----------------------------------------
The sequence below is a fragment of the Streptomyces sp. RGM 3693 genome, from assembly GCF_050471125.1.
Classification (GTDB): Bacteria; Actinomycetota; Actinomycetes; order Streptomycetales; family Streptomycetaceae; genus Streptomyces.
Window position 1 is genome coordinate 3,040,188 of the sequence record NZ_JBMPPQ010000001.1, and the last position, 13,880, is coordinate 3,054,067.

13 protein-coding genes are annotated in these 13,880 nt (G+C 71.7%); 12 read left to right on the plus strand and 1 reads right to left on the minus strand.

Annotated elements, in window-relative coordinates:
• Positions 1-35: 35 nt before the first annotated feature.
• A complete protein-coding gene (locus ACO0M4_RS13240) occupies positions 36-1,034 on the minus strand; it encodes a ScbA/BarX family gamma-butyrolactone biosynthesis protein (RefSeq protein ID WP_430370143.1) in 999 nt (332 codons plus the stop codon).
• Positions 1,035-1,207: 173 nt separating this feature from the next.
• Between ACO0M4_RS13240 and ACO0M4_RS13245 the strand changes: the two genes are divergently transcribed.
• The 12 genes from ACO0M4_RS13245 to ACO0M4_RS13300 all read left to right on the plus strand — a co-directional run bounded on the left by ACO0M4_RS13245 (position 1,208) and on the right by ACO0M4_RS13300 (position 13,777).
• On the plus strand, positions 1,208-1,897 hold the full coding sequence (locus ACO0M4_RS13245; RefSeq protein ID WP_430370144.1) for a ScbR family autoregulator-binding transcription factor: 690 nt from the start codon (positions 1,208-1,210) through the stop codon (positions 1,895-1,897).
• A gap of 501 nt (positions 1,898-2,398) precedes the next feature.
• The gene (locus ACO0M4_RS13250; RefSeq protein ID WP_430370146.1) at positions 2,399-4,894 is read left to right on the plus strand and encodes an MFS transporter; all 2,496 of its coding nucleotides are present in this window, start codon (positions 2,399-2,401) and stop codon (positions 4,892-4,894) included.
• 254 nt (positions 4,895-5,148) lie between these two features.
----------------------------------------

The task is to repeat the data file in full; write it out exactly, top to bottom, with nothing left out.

The sequence below is a fragment of the Streptomyces sp. RGM 3693 genome, from assembly GCF_050471125.1.
Classification (GTDB): Bacteria; Actinomycetota; Actinomycetes; order Streptomycetales; family Streptomycetaceae; genus Streptomyces.
Window position 1 is genome coordinate 3,040,188 of the sequence record NZ_JBMPPQ010000001.1, and the last position, 13,880, is coordinate 3,054,067.

13 protein-coding genes are annotated in these 13,880 nt (G+C 71.7%); 12 read left to right on the plus strand and 1 reads right to left on the minus strand.

Annotated elements, in window-relative coordinates:
• Positions 1-35: 35 nt before the first annotated feature.
• A complete protein-coding gene (locus ACO0M4_RS13240) occupies positions 36-1,034 on the minus strand; it encodes a ScbA/BarX family gamma-butyrolactone biosynthesis protein (RefSeq protein ID WP_430370143.1) in 999 nt (332 codons plus the stop codon).
• Positions 1,035-1,207: 173 nt separating this feature from the next.
• Between ACO0M4_RS13240 and ACO0M4_RS13245 the strand changes: the two genes are divergently transcribed.
• The 12 genes from ACO0M4_RS13245 to ACO0M4_RS13300 all read left to right on the plus strand — a co-directional run bounded on the left by ACO0M4_RS13245 (position 1,208) and on the right by ACO0M4_RS13300 (position 13,777).
• On the plus strand, positions 1,208-1,897 hold the full coding sequence (locus ACO0M4_RS13245; RefSeq protein ID WP_430370144.1) for a ScbR family autoregulator-binding transcription factor: 690 nt from the start codon (positions 1,208-1,210) through the stop codon (positions 1,895-1,897).
• A gap of 501 nt (positions 1,898-2,398) precedes the next feature.
• The gene (locus ACO0M4_RS13250; RefSeq protein ID WP_430370146.1) at positions 2,399-4,894 is read left to right on the plus strand and encodes an MFS transporter; all 2,496 of its coding nucleotides are present in this window, start codon (positions 2,399-2,401) and stop codon (positions 4,892-4,894) included.
• 254 nt (positions 4,895-5,148) lie between these two features.